War of the Rebellion: Serial 125 Page 0925 UNION AUTHORITIES.

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it can, the necessity for calling out the militia of the States, or volunteers for short terms, would probably be avoided.

I would also recommended that the call be made at an early day, so that recruiting may commence. It would seem that the rebel authorities are using every effort to enforce their conscription, and the indications are that they will call into service a large number of colored troops.

I inclose the form of proclamation announcing that these calls will be made, and also form of proclamation for the first, which would, in my judgment, be appropriate if the plan proposed should meet with your approval.

I am, sir, very respectfully, your obedient servant,

JAMES B. FRY,

Provost-Marshal-General.

No approved by the Secretary of War.

JAMES B. FRY,

Provost-Marshal-General.

DAVENPORT, November 11, 1864.

Brigadier General J. B. FRY:

Governor Yates refuses to rafity the agreements as to credits made by Colonel Loomis, his aide-de-camp. I therefore withdraw all agreements for credits of Illinois men in Iowa regiments.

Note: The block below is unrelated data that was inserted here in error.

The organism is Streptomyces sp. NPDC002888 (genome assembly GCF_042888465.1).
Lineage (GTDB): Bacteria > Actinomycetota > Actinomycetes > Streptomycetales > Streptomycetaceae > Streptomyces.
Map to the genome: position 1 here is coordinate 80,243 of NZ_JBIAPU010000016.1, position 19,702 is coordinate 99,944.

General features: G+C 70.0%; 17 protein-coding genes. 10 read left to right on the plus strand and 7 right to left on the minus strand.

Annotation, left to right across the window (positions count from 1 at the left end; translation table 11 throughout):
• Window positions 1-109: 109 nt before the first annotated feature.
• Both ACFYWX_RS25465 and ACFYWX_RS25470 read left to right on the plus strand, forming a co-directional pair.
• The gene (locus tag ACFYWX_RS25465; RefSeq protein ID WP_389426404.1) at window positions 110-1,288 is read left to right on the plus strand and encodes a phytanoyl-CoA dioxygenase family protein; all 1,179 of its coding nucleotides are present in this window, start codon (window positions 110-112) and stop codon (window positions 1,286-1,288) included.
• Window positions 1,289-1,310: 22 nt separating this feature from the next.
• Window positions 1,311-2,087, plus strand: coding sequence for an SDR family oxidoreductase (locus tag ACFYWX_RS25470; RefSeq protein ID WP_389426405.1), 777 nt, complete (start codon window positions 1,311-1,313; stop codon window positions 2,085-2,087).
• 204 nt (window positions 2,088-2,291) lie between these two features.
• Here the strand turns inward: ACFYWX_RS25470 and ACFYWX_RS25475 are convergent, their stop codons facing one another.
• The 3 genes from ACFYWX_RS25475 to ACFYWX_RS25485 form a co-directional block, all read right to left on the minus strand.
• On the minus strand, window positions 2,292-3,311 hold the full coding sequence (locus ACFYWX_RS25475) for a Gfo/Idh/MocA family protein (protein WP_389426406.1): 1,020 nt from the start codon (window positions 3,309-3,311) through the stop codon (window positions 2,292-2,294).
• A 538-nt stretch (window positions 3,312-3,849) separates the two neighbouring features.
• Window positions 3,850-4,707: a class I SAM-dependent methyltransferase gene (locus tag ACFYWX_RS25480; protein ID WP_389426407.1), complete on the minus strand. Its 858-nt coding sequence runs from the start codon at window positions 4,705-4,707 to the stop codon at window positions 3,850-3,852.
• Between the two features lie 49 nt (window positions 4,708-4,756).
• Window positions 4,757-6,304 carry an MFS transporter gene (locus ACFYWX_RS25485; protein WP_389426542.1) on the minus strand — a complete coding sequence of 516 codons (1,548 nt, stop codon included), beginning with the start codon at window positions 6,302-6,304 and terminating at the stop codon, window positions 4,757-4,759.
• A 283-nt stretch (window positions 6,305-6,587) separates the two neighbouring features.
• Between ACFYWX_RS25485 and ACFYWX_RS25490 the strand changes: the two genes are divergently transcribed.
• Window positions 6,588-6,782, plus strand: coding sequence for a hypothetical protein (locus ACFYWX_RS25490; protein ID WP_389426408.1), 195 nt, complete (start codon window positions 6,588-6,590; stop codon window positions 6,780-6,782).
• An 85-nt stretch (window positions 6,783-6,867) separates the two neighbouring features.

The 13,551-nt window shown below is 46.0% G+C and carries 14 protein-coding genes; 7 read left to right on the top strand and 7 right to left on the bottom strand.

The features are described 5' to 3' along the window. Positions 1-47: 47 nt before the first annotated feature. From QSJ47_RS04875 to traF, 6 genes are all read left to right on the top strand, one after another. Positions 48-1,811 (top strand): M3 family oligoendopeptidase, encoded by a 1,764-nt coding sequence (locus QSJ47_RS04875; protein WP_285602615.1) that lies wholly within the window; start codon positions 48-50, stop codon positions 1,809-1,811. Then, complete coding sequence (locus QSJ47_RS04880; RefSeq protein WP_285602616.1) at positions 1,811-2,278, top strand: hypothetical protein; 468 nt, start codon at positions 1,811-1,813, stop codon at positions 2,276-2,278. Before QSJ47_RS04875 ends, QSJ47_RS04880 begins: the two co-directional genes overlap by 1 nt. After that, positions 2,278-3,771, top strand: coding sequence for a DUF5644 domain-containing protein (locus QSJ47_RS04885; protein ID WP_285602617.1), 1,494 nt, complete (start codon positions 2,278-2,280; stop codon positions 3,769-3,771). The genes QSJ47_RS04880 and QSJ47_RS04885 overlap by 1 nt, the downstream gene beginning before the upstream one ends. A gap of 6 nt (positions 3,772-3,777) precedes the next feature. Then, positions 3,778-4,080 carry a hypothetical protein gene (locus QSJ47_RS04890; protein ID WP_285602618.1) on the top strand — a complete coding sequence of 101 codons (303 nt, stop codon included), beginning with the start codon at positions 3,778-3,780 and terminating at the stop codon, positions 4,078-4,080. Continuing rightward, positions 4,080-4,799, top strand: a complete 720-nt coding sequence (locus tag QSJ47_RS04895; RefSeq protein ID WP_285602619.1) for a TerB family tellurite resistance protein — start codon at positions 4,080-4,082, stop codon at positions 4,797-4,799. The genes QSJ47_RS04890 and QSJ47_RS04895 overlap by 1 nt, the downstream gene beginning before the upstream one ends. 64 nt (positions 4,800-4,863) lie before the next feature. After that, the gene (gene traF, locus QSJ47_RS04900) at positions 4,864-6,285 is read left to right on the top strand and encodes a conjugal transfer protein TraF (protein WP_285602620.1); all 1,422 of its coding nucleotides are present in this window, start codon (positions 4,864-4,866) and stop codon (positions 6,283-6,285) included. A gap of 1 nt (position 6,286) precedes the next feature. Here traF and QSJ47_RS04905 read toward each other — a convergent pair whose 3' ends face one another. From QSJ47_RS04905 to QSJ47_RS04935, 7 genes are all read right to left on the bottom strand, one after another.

N. B. BAKER.

WASHINGTON, D. C., November 12, 1864.

Major W. R. PRICE,

Acting Inspector, Cavalry Bureau, Nashville, tenn.:

Consolidation of the Second and Fifth Kentucky Cavalry approved. The Secretary of War authorizes enlistment of loyal Alabamians in the First Alabama Cavalry, but without bounties.

J. C. KELTON,

Assistant Adjutant-General.

WAR DEPT., PROVOST-MARSHAL-GENERAL'S OFFICE,

Washington, D. C., November 15, 1864.

Honorable EDWIN M. STANTON,

Secretary of War:

SIR: I have the honor to submit the following report of the operations of the Bureau of the Provost-Marshal-General of the United States, including the Volunteer Recruiting Service and the Veteran Reserve Corps, since November 1, 1863, the date to which my last annual report was brought up:

The general plan for conducting the busined, as laid down in the regulations approved by you on the 21st of April, 1863, is still observed. The acts of Congress approved February 24, July 1, and July 4, 1864, and experience gained during the past year, have suggested certain modifications in the details, which have been made and put in force.